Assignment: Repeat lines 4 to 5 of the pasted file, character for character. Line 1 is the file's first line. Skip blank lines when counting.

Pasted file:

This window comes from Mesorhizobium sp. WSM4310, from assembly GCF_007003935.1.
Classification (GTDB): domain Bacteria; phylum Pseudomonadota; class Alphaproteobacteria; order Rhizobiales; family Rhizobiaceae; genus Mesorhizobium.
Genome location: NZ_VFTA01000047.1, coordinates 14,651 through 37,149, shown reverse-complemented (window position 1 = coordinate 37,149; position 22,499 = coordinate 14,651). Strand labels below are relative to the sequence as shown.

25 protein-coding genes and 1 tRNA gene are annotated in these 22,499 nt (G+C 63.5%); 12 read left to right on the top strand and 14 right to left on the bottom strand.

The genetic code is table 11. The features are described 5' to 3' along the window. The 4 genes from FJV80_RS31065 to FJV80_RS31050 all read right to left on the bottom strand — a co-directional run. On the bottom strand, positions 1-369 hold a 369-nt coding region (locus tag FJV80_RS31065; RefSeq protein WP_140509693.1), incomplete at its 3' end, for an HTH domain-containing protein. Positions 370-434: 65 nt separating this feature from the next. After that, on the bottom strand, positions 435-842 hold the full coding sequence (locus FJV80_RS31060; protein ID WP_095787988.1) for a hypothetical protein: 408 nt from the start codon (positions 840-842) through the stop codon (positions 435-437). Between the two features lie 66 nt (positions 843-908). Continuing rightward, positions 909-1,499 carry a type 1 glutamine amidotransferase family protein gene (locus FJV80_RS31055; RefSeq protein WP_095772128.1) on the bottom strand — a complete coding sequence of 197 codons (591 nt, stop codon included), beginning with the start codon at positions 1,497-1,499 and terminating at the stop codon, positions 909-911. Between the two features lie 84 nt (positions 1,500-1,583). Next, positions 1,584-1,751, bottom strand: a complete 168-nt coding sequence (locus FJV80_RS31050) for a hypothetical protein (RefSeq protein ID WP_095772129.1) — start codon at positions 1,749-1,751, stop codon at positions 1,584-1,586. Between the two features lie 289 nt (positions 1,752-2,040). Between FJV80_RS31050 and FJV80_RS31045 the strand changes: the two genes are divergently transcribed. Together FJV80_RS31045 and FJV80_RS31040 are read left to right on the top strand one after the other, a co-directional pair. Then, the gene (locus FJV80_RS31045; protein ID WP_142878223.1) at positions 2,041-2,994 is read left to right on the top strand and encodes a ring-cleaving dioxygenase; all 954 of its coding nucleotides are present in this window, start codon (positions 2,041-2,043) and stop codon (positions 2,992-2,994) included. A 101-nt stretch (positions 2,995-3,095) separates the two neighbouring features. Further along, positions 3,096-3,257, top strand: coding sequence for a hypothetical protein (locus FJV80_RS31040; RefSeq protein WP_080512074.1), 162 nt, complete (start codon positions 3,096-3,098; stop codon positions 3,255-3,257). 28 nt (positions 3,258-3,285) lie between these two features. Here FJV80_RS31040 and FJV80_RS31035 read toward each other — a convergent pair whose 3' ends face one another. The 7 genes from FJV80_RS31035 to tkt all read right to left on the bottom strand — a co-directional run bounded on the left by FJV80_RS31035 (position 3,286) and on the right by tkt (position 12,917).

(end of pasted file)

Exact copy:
25 protein-coding genes and 1 tRNA gene are annotated in these 22,499 nt (G+C 63.5%); 12 read left to right on the top strand and 14 right to left on the bottom strand.

The genetic code is table 11. The features are described 5' to 3' along the window. The 4 genes from FJV80_RS31065 to FJV80_RS31050 all read right to left on the bottom strand — a co-directional run. On the bottom strand, positions 1-369 hold a 369-nt coding region (locus tag FJV80_RS31065; RefSeq protein WP_140509693.1), incomplete at its 3' end, for an HTH domain-containing protein. Positions 370-434: 65 nt separating this feature from the next. After that, on the bottom strand, positions 435-842 hold the full coding sequence (locus FJV80_RS31060; protein ID WP_095787988.1) for a hypothetical protein: 408 nt from the start codon (positions 840-842) through the stop codon (positions 435-437). Between the two features lie 66 nt (positions 843-908). Continuing rightward, positions 909-1,499 carry a type 1 glutamine amidotransferase family protein gene (locus FJV80_RS31055; RefSeq protein WP_095772128.1) on the bottom strand — a complete coding sequence of 197 codons (591 nt, stop codon included), beginning with the start codon at positions 1,497-1,499 and terminating at the stop codon, positions 909-911. Between the two features lie 84 nt (positions 1,500-1,583). Next, positions 1,584-1,751, bottom strand: a complete 168-nt coding sequence (locus FJV80_RS31050) for a hypothetical protein (RefSeq protein ID WP_095772129.1) — start codon at positions 1,749-1,751, stop codon at positions 1,584-1,586. Between the two features lie 289 nt (positions 1,752-2,040). Between FJV80_RS31050 and FJV80_RS31045 the strand changes: the two genes are divergently transcribed. Together FJV80_RS31045 and FJV80_RS31040 are read left to right on the top strand one after the other, a co-directional pair. Then, the gene (locus FJV80_RS31045; protein ID WP_142878223.1) at positions 2,041-2,994 is read left to right on the top strand and encodes a ring-cleaving dioxygenase; all 954 of its coding nucleotides are present in this window, start codon (positions 2,041-2,043) and stop codon (positions 2,992-2,994) included. A 101-nt stretch (positions 2,995-3,095) separates the two neighbouring features. Further along, positions 3,096-3,257, top strand: coding sequence for a hypothetical protein (locus FJV80_RS31040; RefSeq protein WP_080512074.1), 162 nt, complete (start codon positions 3,096-3,098; stop codon positions 3,255-3,257). 28 nt (positions 3,258-3,285) lie between these two features. Here FJV80_RS31040 and FJV80_RS31035 read toward each other — a convergent pair whose 3' ends face one another. The 7 genes from FJV80_RS31035 to tkt all read right to left on the bottom strand — a co-directional run bounded on the left by FJV80_RS31035 (position 3,286) and on the right by tkt (position 12,917).